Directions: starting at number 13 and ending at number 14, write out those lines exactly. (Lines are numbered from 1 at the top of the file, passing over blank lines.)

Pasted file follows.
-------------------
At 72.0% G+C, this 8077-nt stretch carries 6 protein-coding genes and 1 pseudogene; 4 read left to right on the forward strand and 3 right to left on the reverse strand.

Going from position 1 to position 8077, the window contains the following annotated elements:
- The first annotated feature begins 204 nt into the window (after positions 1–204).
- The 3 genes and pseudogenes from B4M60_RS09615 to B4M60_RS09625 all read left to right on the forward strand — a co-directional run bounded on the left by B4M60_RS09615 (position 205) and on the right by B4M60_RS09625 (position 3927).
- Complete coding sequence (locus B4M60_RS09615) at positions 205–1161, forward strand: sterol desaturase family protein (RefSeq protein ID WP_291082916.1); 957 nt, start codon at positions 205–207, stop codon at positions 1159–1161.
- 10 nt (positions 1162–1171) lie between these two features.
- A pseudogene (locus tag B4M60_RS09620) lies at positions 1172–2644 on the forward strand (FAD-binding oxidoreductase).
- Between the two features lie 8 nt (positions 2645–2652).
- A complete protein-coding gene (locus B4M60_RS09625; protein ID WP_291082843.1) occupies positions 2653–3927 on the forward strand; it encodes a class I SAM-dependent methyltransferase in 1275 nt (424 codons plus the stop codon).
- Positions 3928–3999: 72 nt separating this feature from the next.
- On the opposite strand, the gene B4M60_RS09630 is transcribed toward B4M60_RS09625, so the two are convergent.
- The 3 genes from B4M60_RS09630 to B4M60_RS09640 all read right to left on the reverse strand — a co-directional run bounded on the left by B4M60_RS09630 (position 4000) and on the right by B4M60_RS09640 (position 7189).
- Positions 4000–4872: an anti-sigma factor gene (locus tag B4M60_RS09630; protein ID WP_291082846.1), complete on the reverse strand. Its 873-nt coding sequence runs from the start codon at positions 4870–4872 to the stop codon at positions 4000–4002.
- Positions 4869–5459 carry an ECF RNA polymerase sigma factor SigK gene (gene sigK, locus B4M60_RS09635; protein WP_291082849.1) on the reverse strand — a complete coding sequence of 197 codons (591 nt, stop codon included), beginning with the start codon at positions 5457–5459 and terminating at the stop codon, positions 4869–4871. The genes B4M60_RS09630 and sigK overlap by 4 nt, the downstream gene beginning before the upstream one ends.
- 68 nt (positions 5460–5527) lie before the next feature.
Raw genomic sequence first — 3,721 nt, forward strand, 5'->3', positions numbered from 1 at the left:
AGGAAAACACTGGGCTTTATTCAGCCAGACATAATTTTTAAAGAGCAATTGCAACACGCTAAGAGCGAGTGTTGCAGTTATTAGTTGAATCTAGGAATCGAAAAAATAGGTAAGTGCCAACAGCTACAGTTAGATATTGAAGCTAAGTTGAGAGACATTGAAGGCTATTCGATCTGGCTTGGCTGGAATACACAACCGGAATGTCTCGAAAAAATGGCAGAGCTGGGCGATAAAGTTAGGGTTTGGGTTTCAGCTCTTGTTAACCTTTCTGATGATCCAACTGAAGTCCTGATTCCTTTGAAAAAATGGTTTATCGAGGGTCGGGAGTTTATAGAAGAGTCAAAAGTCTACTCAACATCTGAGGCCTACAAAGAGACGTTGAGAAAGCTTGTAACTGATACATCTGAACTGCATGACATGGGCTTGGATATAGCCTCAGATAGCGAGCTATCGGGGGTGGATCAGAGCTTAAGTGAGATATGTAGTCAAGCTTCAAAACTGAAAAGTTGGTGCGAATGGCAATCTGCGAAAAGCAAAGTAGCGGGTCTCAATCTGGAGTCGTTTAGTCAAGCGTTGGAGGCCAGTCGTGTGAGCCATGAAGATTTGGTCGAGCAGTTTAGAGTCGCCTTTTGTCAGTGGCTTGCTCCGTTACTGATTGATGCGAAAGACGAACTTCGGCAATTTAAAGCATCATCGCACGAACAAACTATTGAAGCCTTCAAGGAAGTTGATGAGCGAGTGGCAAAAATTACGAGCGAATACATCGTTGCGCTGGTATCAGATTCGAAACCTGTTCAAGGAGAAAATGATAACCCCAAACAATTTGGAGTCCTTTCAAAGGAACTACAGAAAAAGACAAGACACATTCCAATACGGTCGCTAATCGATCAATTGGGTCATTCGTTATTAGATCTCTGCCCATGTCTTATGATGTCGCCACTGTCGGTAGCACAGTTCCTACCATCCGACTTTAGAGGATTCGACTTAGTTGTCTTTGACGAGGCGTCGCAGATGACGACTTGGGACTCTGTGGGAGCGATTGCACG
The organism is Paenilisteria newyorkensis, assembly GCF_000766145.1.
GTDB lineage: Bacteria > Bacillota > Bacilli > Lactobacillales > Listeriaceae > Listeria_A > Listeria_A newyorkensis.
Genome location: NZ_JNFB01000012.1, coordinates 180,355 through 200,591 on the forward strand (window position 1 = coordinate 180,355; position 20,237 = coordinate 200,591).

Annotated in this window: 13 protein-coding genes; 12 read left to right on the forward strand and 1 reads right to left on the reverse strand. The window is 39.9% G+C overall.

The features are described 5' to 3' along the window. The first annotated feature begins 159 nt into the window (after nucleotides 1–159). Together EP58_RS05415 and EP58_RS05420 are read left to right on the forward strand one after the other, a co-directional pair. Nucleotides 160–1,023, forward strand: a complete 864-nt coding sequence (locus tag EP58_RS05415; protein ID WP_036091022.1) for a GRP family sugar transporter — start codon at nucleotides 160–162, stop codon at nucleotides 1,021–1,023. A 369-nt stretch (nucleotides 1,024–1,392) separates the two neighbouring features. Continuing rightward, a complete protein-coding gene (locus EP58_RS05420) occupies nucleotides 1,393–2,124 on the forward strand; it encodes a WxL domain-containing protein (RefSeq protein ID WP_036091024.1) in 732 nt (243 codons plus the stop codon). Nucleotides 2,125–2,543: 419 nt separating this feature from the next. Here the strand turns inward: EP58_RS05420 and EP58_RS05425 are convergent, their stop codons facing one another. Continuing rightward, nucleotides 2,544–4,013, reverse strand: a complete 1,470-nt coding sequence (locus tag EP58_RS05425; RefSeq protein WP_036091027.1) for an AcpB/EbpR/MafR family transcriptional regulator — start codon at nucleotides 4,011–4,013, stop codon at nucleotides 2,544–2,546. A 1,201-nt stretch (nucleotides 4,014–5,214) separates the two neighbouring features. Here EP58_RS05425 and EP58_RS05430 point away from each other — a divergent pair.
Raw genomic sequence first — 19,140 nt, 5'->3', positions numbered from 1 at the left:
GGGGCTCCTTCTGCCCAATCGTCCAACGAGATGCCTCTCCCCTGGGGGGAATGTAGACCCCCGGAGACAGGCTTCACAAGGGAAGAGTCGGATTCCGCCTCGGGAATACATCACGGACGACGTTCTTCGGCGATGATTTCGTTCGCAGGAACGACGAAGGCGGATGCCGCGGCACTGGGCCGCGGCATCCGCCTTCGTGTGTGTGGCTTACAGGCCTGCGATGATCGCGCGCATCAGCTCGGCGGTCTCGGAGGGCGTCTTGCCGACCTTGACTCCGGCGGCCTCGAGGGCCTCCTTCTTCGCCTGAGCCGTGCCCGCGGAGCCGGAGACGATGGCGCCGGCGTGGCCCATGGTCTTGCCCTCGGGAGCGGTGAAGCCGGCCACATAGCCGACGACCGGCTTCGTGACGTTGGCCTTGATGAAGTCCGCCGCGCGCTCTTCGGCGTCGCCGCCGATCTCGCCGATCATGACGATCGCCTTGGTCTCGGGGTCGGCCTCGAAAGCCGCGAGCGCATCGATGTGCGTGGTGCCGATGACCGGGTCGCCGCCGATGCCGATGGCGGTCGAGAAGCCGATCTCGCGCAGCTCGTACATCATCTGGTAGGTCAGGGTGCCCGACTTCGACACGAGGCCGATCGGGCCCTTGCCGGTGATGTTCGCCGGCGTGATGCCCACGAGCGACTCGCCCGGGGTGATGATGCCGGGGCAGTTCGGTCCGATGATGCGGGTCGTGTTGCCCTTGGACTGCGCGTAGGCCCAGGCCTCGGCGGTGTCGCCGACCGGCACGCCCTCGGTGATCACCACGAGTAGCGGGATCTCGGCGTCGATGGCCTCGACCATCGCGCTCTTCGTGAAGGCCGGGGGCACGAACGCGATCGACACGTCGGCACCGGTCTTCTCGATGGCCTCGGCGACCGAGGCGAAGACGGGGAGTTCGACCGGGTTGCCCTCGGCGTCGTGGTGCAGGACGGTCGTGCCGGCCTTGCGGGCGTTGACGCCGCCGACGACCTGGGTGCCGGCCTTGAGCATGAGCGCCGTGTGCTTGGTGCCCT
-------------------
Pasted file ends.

- Positions 4000–4872: an anti-sigma factor gene (locus tag B4M60_RS09630; protein ID WP_291082846.1), complete on the reverse strand. Its 873-nt coding sequence runs from the start codon at positions 4870–4872 to the stop codon at positions 4000–4002.
- Positions 4869–5459 carry an ECF RNA polymerase sigma factor SigK gene (gene sigK, locus B4M60_RS09635; protein WP_291082849.1) on the reverse strand — a complete coding sequence of 197 codons (591 nt, stop codon included), beginning with the start codon at positions 5457–5459 and terminating at the stop codon, positions 4869–4871. The genes B4M60_RS09630 and sigK overlap by 4 nt, the downstream gene beginning before the upstream one ends.